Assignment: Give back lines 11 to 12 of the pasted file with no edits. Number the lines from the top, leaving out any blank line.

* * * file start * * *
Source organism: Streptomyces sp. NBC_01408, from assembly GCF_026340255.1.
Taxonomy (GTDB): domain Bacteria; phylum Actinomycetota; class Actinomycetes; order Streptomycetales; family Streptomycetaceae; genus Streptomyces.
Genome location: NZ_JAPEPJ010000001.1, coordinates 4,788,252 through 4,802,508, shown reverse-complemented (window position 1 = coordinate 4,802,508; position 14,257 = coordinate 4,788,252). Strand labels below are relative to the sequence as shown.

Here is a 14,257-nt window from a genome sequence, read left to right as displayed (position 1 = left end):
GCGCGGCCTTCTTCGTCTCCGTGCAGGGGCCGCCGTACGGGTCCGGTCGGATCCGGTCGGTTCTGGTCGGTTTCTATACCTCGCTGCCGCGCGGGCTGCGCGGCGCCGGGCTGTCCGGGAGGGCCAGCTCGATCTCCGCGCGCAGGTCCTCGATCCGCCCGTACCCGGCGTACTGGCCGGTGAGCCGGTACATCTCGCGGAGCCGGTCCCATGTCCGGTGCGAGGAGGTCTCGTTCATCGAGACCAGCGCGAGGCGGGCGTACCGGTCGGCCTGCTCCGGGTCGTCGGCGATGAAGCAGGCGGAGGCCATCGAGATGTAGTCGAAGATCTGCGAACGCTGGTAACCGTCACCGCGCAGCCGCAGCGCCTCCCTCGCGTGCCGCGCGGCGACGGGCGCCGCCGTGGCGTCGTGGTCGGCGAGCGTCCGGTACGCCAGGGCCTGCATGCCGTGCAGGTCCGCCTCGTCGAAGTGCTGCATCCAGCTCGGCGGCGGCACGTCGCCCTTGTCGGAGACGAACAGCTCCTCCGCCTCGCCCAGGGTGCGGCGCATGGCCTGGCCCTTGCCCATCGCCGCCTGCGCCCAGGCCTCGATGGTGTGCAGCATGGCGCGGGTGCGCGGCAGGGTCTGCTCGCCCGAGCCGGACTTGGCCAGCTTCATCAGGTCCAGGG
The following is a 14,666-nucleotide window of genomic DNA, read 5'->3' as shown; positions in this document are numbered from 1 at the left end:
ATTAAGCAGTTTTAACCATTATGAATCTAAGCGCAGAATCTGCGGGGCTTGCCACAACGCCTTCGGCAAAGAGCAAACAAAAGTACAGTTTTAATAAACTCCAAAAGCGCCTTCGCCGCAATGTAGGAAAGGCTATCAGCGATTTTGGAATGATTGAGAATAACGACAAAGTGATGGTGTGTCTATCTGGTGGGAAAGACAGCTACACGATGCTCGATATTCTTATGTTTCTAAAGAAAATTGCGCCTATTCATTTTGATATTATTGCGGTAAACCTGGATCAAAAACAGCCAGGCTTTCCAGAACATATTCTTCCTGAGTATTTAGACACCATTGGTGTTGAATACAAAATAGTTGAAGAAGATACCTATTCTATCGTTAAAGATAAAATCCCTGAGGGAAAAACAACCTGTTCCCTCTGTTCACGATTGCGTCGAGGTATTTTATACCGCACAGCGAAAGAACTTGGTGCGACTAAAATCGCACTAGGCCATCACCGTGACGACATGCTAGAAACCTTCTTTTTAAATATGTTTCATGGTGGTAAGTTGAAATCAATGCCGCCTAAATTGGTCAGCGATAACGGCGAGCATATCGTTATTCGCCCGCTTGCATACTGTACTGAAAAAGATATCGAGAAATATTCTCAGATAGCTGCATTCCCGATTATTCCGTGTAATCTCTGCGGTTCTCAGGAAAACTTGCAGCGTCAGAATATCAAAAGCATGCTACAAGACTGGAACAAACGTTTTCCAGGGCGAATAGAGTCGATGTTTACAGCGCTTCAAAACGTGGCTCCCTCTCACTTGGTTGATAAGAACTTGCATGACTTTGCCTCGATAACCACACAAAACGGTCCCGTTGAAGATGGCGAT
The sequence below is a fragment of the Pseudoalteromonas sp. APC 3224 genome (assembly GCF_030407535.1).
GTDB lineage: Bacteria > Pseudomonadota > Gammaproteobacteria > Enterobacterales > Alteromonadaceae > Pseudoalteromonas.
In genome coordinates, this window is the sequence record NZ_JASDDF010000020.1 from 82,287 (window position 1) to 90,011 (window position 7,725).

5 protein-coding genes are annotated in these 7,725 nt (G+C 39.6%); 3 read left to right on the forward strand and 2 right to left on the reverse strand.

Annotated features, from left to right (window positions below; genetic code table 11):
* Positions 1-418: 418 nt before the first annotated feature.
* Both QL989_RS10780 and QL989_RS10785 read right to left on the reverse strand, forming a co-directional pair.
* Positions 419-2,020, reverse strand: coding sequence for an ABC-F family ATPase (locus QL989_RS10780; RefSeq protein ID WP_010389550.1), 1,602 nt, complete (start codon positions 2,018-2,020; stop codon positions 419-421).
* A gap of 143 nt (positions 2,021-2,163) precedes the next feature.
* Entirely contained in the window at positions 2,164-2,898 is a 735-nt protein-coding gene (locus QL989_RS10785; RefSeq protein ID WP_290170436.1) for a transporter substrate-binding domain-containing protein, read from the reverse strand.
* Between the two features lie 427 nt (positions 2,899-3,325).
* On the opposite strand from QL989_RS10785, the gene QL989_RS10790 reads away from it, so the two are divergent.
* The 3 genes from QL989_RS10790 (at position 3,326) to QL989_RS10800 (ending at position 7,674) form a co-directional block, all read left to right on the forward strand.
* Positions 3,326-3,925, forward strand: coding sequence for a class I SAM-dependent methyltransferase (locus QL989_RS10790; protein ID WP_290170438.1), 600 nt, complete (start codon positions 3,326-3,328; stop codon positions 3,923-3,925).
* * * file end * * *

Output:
5 protein-coding genes are annotated in these 7,725 nt (G+C 39.6%); 3 read left to right on the forward strand and 2 right to left on the reverse strand.

Annotated features, from left to right (window positions below; genetic code table 11):